“As I was in the portal, I got a chance to talk to Coach Peag and Coach Tuck a lot,” Walker said. “They showed me everything, like sent me pictures of the campus — you know, we couldn’t join the campus and everything with COVID — but I got to see the campus (virtually) and everything. They showed me the offense, I felt like I was a good fit in the offense...and that was my big decision (to join Michigan State).”
As for why Walker decided to leave Wake Forest, after scoring 13 touchdowns in 2013, he simply didn’t see it as a good fit for him moving forward.
“I feel like I didn’t fit as well in the offense,” Walker said, “That was pretty much a big part of my decision.”
The running back room at Michigan State is congested, but competitive. Walker, Heyward, Jordon Simmons, Elijah Collins and Donovan Eaglin are all currently on the spring roster, with Auburn transfer Harold Joiner III and true freshman Davion Primm expected to join the program in the summer. Walker likes what he sees from the group.
“I think we’ve got a pretty good set of backs,” Walker said. “We compete at practice, but we also push each other to do our best. I make mistakes, they critique me, and vice versa, to make sure we get better.”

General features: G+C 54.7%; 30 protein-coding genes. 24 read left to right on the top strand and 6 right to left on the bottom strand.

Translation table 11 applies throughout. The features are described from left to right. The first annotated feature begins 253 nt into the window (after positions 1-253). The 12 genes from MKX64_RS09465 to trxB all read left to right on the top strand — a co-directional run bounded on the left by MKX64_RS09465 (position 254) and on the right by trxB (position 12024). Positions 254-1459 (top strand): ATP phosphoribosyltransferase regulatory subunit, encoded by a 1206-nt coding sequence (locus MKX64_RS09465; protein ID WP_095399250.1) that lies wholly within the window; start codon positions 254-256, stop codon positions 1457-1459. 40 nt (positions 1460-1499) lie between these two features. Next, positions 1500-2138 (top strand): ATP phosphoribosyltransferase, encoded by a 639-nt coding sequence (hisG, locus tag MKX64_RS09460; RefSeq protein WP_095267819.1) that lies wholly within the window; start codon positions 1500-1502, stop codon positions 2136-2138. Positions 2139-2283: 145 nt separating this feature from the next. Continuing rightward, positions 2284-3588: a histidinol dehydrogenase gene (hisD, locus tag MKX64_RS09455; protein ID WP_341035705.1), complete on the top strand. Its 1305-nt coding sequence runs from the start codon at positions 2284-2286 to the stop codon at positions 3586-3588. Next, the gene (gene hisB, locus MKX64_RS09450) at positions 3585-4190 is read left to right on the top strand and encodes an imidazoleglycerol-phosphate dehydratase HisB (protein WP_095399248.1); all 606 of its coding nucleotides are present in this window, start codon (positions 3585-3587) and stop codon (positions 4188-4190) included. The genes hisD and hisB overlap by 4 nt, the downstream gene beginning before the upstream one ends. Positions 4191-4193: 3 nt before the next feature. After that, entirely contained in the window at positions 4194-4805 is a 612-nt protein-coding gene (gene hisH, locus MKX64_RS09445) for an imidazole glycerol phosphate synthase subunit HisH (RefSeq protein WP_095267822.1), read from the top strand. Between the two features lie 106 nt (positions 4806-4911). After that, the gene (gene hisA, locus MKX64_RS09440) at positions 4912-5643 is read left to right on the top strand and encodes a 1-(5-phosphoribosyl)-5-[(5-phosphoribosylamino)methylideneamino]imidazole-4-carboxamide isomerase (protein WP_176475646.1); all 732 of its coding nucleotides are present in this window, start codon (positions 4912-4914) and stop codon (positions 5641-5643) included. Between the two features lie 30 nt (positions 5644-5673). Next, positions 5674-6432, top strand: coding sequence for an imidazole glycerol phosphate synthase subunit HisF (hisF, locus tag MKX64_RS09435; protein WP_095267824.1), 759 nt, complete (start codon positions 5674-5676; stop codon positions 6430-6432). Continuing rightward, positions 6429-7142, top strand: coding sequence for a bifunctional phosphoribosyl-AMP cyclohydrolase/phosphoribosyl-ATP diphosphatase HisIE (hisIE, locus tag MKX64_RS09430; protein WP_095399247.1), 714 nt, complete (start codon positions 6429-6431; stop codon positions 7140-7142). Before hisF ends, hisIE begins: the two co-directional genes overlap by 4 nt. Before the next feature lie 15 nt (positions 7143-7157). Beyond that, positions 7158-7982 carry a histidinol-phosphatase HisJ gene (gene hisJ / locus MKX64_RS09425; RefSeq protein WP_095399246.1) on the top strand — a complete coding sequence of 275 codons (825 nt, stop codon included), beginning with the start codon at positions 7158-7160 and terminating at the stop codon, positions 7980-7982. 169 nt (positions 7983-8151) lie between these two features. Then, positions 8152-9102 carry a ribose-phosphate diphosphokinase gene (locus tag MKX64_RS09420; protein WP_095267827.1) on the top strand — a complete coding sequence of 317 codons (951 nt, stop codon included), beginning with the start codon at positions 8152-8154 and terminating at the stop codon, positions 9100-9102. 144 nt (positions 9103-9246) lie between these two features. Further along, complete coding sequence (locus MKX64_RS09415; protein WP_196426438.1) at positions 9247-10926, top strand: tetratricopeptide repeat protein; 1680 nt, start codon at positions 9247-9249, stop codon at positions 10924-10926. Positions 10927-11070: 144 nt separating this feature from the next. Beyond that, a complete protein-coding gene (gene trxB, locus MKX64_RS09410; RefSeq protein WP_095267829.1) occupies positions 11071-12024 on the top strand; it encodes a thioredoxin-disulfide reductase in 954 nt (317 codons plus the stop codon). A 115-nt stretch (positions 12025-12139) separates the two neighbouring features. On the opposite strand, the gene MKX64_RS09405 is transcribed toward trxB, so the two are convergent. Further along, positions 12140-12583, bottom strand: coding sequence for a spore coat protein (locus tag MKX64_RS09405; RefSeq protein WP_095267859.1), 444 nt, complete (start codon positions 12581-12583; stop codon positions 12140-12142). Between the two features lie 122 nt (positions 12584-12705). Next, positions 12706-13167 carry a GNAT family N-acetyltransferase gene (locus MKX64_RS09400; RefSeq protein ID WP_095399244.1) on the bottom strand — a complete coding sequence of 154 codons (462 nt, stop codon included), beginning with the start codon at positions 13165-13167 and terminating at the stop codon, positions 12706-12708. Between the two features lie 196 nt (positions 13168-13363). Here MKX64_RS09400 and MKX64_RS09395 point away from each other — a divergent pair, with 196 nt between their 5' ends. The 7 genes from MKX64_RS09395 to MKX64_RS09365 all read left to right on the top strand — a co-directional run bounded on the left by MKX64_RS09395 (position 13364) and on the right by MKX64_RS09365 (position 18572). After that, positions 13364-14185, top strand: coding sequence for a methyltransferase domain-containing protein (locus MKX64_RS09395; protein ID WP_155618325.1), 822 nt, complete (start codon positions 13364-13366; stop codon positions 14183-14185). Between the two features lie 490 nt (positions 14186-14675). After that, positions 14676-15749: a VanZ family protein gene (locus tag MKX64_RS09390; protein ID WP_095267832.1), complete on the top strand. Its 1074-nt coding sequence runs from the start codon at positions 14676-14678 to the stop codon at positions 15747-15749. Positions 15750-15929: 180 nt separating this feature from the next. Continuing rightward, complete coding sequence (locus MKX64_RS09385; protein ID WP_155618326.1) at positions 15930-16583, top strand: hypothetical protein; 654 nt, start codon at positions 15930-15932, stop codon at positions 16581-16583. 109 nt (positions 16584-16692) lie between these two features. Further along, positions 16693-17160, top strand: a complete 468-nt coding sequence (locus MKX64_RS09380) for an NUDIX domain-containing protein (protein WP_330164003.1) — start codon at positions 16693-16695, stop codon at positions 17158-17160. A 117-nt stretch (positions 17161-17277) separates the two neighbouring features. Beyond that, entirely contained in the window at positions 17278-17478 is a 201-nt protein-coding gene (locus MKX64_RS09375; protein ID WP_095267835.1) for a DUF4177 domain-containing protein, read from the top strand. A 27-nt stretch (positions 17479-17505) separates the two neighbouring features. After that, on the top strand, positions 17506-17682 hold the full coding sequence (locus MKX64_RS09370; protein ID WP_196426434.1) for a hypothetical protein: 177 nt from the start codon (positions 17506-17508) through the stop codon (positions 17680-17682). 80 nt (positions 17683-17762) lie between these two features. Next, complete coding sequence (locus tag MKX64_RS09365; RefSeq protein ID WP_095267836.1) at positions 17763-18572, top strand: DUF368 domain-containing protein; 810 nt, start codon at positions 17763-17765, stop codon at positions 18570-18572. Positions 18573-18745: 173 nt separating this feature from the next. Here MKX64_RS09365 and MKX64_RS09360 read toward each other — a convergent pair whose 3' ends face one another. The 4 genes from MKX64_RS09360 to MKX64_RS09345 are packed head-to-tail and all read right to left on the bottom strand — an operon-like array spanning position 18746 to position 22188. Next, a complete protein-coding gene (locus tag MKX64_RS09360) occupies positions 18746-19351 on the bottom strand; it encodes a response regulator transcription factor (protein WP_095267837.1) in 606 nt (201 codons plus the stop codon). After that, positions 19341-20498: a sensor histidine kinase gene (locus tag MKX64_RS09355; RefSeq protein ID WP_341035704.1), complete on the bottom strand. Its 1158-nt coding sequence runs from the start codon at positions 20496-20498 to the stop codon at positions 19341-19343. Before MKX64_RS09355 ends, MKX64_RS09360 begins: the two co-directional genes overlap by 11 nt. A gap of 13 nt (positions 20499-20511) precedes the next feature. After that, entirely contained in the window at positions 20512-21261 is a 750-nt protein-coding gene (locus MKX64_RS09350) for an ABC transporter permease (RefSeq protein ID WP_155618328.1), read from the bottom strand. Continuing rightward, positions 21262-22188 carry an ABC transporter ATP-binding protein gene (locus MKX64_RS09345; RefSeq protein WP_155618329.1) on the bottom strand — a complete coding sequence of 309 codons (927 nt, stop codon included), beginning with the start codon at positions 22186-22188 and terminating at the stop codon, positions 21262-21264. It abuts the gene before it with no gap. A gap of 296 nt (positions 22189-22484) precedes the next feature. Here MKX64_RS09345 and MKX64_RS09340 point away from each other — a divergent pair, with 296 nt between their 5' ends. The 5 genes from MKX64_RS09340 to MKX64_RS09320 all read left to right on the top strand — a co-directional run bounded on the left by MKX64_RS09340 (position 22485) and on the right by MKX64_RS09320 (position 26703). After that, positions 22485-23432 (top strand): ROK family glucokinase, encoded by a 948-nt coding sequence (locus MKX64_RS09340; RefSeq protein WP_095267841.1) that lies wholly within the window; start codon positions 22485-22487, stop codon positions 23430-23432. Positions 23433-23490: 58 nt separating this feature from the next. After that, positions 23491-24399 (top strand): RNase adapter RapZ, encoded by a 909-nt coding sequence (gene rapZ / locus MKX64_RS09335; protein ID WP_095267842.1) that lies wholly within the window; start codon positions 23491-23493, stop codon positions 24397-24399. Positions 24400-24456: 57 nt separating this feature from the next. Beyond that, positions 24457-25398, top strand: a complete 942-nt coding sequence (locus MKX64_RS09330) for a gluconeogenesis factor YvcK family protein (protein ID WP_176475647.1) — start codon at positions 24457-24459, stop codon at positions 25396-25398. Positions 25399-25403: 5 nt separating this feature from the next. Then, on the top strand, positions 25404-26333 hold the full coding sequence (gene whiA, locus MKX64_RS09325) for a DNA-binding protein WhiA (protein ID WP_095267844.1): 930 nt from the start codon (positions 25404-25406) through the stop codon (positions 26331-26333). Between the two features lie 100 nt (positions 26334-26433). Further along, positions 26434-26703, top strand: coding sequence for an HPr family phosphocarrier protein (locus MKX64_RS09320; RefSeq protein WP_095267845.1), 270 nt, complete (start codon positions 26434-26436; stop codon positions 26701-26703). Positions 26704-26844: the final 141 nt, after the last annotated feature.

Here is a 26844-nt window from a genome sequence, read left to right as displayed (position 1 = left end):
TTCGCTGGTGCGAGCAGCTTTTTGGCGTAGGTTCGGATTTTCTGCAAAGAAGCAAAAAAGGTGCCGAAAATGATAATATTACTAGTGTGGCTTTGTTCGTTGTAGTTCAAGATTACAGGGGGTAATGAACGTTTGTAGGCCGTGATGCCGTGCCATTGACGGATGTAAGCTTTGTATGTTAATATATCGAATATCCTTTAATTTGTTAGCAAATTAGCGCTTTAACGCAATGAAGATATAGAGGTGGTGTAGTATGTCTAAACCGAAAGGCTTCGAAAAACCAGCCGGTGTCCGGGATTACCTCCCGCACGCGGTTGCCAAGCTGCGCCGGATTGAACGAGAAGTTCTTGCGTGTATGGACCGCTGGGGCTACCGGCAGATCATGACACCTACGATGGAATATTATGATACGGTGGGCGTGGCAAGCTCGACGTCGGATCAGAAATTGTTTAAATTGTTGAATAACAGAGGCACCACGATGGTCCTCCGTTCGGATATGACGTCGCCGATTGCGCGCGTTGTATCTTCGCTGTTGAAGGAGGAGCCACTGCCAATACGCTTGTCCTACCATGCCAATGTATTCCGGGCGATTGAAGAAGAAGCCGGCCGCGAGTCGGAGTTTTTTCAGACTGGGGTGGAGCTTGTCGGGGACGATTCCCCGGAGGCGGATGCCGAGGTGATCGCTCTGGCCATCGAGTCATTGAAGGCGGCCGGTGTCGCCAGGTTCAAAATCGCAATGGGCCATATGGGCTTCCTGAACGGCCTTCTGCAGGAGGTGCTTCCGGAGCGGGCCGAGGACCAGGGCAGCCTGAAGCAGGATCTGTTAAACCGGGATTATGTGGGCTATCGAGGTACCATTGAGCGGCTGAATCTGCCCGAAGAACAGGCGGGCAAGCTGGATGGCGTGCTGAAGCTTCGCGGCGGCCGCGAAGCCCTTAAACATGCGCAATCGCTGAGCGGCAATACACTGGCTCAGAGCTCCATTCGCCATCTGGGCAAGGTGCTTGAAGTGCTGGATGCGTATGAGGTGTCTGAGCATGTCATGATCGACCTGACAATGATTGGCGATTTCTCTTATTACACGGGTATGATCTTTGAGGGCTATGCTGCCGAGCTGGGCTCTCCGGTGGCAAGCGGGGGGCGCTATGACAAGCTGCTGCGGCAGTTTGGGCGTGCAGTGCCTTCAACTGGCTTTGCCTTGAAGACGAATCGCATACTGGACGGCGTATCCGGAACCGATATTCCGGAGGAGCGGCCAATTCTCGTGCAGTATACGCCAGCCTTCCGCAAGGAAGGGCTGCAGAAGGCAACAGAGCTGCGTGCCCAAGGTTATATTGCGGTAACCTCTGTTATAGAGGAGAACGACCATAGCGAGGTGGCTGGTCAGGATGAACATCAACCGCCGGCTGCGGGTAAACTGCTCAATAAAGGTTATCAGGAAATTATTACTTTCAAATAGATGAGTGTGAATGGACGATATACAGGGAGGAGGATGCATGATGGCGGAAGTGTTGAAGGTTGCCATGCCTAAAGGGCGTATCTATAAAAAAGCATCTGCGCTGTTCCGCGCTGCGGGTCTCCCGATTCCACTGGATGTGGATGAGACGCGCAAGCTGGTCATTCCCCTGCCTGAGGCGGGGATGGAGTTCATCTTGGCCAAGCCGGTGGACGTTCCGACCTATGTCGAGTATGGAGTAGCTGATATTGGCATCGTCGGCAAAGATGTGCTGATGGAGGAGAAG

As for what Walker brings to the MSU backfield, he had this to say:
“I believe I’m an explosive back,” Walker noted. “I think my best thing is explosiveness, being able to go in and out of my cuts, and my vision.”
Overall, Walker just wants to make a positive impact on the team and help the Spartans reach their ultimate goal of winning as many games as possible.
“I wanna be able to make an impact and contribute to the team,” Walker said. “Being able to get to know the guys, we’ve created a bond, I know we’ve been working hard in the offseason. A big goal of mine, and pretty much everybody else on the team, we wanna get a conference championship and go all the way.”
Walker also said that being “accountable” and being “trustworthy” are important traits. Those terms have been words of emphasis within the program as it continues to build a strong culture under Tucker.
Similar to Jordan (Georgia), Walker hails from down south (Tennessee), and wasn’t used to the Michigan winter and snow when he got to campus. But, bad weather or not, he loves the culture at Michigan State.
Jacub Panasiuk, defensive end who is returning for a fifth season:
Panasiuk tested positive for COVID about a month before fall camp started last August, but with the season’s start being postponed to late October, Panasiuk was able to return to the team prior to the opening game against Rutgers. Still, the virus affected the shape he was in and his overall play.
The decision to come back made the most sense for Panasiuk. He didn’t like how the 2020 season went, and he wasn’t ready to leave his teammates.